Karen also learned much from working with members on other boards, such as her brother Andy, who was on the founding Board for Métis Urban Housing and various levels of the Métis Association of Alberta.
Additionally, Karen also has extensive experience promoting self-determination and good governance, both with the MNA and other Indigenous organizations.
She has held many positions throughout her career, including:
· Policy Analyst – Métis Settlement Transition Commission
· Policy Analyst – Royal Commission on Aboriginal Peoples
· Administrator – Elizabeth Métis Settlement
· Several political and administrative positions within the MNA
Over the years, Karen has also been very involved with the Aboriginal Friendship Centre movement in numerous capacities, including being the President of the National Association of Friendship Centre, which involved many different areas in Canada.
Bryan was appointed to the MNACC because of his many years of community involvement and commitment to the MNA.
He became politically involved at a very young age at the provincial, regional, and local levels.
Bryan has a Social Work Degree and has focused much of his career in this area, including:
· Helping develop Métis Child and Family Services in Edmonton
· Working on child welfare policies, regulations, and guidelines with the Government of Alberta
· Assisted in the creation of Head Start programs in Lac La Biche, Kikino, and Buffalo Lake
· Alcohol and drug rehabilitation services in Alberta (Bonnyville, Poundmaker’s Lodge, Kapowin in Grouard, Alberta Mental Health Aboriginal Liaison Services)
· Business development, environmental engagements, and working to build self-sustaining Métis Nation communities
More recently, Bryan has been very involved in consultations with Indigenous communities about industry, environment, municipal-Métis Relations, disaster recovery, and supporting Métis Locals.
He also sits on the University of Alberta Mental Health Research Team and participates in economic development initiatives with McMurray Métis and Infinity Métis Corporation (IMC), including tourism development with the Regional Municipality of Wood Buffalo (RMWB), as well as working with different Métis Nation of Alberta (MNA) Regions and Metis Settlements.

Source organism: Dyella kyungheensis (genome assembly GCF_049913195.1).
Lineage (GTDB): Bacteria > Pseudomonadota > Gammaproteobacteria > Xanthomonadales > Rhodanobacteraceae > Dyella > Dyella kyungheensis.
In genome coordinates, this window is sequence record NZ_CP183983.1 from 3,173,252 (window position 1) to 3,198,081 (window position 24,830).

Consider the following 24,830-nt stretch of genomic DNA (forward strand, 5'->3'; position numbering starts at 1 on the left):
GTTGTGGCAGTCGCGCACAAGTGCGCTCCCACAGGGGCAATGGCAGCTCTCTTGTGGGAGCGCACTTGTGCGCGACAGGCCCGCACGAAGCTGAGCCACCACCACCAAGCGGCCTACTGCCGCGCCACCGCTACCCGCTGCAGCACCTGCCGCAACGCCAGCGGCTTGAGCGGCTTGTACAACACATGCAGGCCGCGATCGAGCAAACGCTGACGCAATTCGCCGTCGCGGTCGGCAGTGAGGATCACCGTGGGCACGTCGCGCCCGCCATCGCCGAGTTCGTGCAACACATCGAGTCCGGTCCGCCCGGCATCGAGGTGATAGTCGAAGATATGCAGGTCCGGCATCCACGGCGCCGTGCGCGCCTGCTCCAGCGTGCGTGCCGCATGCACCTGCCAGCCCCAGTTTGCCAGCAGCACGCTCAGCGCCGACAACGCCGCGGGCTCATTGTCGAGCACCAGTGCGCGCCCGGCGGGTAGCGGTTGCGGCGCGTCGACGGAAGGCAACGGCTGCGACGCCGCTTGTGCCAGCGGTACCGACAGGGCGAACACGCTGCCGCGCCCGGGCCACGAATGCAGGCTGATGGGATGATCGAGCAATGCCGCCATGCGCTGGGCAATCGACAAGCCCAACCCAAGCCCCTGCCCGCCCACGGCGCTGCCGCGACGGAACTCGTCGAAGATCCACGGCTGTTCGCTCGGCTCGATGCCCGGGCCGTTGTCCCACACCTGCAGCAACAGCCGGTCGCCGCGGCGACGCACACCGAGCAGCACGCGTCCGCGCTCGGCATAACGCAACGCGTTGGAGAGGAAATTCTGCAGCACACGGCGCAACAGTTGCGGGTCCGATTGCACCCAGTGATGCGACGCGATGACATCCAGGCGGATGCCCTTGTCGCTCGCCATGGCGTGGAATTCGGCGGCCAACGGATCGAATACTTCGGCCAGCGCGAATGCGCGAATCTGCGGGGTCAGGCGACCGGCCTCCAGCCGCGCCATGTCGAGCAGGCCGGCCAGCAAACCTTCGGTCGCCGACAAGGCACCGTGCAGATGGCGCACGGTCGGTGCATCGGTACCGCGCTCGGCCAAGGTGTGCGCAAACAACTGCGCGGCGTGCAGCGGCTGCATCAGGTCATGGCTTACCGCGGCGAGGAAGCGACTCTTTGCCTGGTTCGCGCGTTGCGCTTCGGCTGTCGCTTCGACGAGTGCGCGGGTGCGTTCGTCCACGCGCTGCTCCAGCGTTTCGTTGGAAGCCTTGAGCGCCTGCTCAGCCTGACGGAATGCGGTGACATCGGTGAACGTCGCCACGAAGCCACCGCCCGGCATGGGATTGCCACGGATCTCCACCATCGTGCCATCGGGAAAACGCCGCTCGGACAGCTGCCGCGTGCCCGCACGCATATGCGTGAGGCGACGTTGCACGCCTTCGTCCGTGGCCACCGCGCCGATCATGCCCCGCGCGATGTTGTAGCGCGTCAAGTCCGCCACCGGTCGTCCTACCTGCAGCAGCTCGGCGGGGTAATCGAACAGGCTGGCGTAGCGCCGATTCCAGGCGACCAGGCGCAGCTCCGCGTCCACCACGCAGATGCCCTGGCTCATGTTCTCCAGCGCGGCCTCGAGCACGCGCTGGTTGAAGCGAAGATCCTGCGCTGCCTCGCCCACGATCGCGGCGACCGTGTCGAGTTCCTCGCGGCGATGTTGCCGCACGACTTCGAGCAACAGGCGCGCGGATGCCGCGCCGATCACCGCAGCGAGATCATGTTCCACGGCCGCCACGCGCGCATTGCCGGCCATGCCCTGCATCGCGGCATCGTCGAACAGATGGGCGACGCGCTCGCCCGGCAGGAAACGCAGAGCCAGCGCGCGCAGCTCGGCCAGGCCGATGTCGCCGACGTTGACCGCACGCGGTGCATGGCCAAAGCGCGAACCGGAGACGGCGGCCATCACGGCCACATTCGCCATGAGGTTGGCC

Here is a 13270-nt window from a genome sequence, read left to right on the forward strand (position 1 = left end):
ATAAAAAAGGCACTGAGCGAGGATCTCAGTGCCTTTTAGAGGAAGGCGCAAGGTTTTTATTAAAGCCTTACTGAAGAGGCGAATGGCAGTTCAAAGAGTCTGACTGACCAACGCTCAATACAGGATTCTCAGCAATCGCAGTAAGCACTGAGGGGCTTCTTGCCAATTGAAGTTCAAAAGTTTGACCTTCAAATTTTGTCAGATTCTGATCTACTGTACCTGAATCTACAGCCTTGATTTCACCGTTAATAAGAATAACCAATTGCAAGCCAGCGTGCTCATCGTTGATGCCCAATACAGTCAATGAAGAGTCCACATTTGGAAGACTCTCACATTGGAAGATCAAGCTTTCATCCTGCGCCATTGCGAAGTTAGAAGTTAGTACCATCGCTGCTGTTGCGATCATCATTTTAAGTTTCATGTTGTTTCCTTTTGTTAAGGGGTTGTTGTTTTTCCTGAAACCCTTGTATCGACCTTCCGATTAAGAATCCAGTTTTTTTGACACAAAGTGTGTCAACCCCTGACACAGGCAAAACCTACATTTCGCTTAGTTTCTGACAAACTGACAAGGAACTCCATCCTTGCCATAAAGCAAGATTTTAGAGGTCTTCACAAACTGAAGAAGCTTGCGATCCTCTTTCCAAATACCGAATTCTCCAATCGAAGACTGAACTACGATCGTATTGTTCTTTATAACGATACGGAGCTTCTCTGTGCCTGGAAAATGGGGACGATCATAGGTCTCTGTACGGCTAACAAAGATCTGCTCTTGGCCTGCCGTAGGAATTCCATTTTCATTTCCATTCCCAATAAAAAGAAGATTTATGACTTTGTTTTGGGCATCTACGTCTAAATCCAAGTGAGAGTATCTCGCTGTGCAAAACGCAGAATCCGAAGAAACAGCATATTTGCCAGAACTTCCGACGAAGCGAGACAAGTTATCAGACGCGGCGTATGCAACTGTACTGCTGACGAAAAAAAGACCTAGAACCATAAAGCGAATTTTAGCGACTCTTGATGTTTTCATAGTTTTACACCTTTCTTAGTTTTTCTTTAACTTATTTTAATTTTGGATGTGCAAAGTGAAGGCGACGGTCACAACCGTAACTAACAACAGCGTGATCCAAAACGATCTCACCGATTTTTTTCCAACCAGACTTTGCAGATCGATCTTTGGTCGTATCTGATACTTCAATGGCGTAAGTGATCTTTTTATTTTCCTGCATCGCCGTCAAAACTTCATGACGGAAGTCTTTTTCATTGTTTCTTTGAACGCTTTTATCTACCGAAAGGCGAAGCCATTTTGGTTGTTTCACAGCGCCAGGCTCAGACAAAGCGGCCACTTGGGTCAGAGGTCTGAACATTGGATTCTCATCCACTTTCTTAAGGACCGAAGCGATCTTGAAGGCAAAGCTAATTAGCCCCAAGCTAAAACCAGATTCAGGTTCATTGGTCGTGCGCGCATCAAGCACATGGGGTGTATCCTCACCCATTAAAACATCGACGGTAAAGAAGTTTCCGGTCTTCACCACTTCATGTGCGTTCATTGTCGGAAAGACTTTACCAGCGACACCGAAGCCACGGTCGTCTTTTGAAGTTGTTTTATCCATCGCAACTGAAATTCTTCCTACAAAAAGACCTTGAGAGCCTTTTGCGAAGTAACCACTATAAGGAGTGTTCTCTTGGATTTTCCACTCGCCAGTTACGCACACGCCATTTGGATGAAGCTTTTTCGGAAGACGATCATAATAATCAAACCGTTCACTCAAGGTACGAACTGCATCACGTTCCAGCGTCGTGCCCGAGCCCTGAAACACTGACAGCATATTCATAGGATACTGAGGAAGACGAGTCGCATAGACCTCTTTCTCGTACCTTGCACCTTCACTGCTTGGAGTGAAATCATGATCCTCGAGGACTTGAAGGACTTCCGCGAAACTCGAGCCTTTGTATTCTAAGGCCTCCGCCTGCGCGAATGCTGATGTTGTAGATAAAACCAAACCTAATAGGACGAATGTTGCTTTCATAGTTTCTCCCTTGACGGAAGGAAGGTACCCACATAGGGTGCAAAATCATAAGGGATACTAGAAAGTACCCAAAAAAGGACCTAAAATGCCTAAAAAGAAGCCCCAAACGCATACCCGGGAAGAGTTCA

Bryan is very knowledgeable about the MNA and Métis culture and history. His intent is to always support the best interests of Métis people and communities in their drive for recognition of Métis and self-government actualization.
Audrey serves as the Chair of the MNACC. She comes from a financial background and has been President of the MNA since 1996, the longest serving and only female President in the MNA’s 93-year history.
Audrey’s leadership has brought positive growth, progressive thinking, and many successful initiatives for the Métis Nation within Alberta. With her strong Métis roots and knowledge of Métis history, culture, and traditions, she has ensured the protection, promotion, and inclusion of these values.
As MNA President, Audrey has always aspired to make the visions of past Métis leaders a reality. This vision is for recognition of Métis self-government – for the Métis, by the Métis.
She has diligently worked for many years with other levels of government, through many negotiations and agreements, to finally get Canada to recognize Métis self-government within Alberta. That hard work paid off in 2018 when the MNA and Canada signed the Métis Government Recognition and Self-government Agreement (MGRSA).
The MGRSA set in motion the work of the MNACC; to develop a Constitution for consideration by MNA Citizens.
What is a Constitution?
A constitution is like a rule book describing how a nation will be governed – the fundamental law of a nation. A constitution recognizes and protects a nation’s values and is the foundation on which a government is built and how its laws are made.
A constitution is a reflection of a nation’s soul. It sets out the essential pieces needed to create and govern a nation. It expresses:
· National values and principles
· Citizenship requirements
· Rights and freedoms of Citizens
· A governance framework
· Powers and authority of each level of government
· The law-making process
· The judicial system to resolve disputes
A constitution can give an Indigenous government the legitimacy and legal tools it needs to provide appropriate health, educational, and social services to its Citizens. With a constitution in place, an Indigenous government can provide a better position for its citizens to pursue long-term economic opportunities.